Monday, February 12, 2007

4 In a Row

For the first time this season (heck, first time in a long time), Duke simply got thumped. From the offensive futility early (4 points and 7!!! turnovers in one 14 possession stretch) to the utter inability to get necessary stops in the second half, Duke looked rough throughout. One interesting stat - until the last minute of the game, Maryland scored during every Duke lineup. The Devils never made it from one substitution to the next without giving up points to the Terps.

I don't have much to say about yesterday's game. It was a big step back for everyone except Josh, who had an excellent offensive day (even if a lot of it came against Osby and Bowers, not Ibekwe and Gist). Duke can't linger on this one, as they'll need to be ready for a BC team looking to exact revenge and continue their hold on first place.

Here's the table from the Maryland game. All stats and leaderboards are updated.

Player
O Poss. Points OPPP D Poss. Points DPPP
McRoberts ON 65 54 0.831 66 68 1.030

OFF 5 6 1.200 4 4 1.000
Scheyer ON 62 54 0.871 64 62 0.969

OFF 8 6 0.750 6 10 1.667
Nelson ON 34 30 0.882 34 39 1.147

OFF 36 30 0.833 36 33 0.917
Paulus ON 69 60 0.870 70 72 1.029

OFF 1 0 0.000 0 0 0.000
Henderson ON 26 21 0.808 22 27 1.227

OFF 44 39 0.886 48 45 0.938
McClure ON 40 33 0.825 42 36 0.857

OFF 30 27 0.900 28 36 1.286
Thomas ON 25 23 0.920 24 34 1.417

OFF 45 37 0.822 46 38 0.826
Zoubek ON 9 10 1.111 8 6 0.750

OFF 61 50 0.820 62 66 1.065
Pocius ON 19 15 0.789 20 16 0.800

OFF 51 45 0.882 50 56 1.120
Davidson ON 1 0 0.000 0 0 0.000

OFF 69 60 0.870 70 72 1.029








Duke Overall
70 60 0.857 70 72 1.029

2 comments:

mehmattski said...

Hi,
I really enjoy your blog, and especially appreciate your points per possession data. I have a question about this data: at what point do you consider aggregate data significant? For example, I added up the totals for the players in Duke's four losses, and both Pocius and Zoubek have improved Duke's offense and defense when they're on the court. However, this is based on 26 and 38 possessions, respectively. Would you consider this significant? If not, how many possessions do you think would be enough to draw conclusions on a trend?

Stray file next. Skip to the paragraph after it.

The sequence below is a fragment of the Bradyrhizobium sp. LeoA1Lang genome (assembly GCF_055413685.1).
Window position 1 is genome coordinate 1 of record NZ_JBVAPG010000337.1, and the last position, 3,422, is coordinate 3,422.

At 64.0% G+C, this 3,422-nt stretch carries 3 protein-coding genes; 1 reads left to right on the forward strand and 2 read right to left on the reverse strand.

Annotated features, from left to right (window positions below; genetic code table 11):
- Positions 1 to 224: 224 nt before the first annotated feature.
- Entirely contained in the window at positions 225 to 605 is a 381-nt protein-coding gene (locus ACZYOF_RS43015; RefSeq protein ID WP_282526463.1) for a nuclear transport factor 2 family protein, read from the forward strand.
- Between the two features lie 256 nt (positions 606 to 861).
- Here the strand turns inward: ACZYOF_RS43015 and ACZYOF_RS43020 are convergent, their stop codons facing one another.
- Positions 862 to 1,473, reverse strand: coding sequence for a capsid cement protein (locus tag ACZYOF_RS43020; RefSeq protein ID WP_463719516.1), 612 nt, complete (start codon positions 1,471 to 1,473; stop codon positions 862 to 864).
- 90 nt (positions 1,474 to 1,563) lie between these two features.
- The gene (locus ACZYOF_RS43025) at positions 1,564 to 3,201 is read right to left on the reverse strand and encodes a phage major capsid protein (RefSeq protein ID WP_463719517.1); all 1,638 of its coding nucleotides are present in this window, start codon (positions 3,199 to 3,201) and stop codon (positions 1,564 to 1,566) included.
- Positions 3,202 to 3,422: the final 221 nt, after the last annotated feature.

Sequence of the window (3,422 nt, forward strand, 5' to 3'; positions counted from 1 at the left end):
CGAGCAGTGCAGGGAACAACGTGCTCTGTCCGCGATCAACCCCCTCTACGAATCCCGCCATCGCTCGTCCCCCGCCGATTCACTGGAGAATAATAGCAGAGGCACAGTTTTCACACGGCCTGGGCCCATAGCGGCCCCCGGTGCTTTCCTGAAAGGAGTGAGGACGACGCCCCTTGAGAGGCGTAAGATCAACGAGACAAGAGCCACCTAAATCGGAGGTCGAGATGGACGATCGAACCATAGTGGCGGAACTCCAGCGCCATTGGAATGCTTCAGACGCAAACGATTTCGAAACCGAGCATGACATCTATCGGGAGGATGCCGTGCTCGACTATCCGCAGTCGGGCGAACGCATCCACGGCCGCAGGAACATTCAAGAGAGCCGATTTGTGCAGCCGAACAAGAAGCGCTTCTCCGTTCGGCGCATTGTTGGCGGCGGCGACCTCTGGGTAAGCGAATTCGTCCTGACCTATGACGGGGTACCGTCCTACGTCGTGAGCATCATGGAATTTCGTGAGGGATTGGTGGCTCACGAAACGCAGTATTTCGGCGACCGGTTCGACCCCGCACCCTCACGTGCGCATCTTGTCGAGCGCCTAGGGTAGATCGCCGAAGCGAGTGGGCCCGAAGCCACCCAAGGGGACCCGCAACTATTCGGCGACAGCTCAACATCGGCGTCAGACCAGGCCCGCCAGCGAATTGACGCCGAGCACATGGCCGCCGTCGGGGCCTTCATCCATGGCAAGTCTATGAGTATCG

Thanks so much.

Paul Rugani said...

26 and 38 possessions is definitely not enough, particularly for low usage players (not just low usage in terms of minutes played, but in terms of possessions used when on the court). I actually think that the season stats on the whole are tricky for these two because they play in such short spurts, and performance in those spurts is random by nature. For example, if Scheyer can get an equally open three with Z in the post as with McRoberts, and he hits one of every two wide open looks, it's totally random chance which one he makes. If he hits it with Zoubek on the court, does that really mean that Z made the offense more efficient? Probably not. If he plays only in 3 possession spurts, there's so much randomness involved that it's tough to get statistical value even when you put 30-50 of those spurts together.

So there's no one round number at which I say "aha! it's now significant" because it depends overall on how the player is used. The most reliable numbers are for Thomas, Henderson, McClure, and Nelson. They're relatively high usage players who play extended stretches, but (unlike Scheyer, Paulus, and McRoberts) they also sit for extended stretches, so we have meaningful comparable numbers. But even for them, it takes about 5-6 games (150-300 possessions) before we can distill a real pattern.